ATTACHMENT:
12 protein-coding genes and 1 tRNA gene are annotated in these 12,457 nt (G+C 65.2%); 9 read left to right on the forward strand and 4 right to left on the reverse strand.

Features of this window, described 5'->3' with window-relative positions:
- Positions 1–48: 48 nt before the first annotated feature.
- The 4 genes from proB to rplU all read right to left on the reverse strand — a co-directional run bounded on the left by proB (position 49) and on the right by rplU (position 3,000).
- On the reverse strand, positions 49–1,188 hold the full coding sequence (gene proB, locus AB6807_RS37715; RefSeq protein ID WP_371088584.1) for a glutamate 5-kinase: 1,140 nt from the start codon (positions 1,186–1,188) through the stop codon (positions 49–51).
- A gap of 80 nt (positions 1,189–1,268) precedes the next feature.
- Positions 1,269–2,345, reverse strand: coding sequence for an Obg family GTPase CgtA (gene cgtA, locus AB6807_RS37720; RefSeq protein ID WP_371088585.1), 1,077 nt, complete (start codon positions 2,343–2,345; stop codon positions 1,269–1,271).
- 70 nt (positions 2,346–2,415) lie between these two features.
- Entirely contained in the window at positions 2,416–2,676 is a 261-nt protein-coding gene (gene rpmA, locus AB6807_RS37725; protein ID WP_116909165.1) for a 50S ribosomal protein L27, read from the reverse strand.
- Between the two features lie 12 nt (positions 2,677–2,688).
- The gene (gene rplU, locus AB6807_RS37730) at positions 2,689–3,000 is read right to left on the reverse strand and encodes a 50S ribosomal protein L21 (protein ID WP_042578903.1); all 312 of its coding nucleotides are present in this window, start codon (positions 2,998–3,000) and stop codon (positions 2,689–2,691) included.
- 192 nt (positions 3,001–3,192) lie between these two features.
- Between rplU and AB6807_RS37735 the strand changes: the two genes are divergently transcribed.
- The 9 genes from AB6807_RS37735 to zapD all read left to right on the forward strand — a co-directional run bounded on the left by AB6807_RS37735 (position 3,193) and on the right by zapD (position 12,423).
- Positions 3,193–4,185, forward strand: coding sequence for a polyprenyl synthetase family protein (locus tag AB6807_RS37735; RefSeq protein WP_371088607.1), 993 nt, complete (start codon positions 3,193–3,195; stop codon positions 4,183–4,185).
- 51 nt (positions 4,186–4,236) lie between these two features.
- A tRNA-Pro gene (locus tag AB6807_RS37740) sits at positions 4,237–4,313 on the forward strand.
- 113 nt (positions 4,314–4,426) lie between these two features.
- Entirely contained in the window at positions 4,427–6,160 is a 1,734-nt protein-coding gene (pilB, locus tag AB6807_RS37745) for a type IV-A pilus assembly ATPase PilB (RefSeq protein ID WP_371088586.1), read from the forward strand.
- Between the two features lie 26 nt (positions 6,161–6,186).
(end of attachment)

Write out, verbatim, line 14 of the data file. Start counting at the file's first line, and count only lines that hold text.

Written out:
- The 9 genes from AB6807_RS37735 to zapD all read left to right on the forward strand — a co-directional run bounded on the left by AB6807_RS37735 (position 3,193) and on the right by zapD (position 12,423).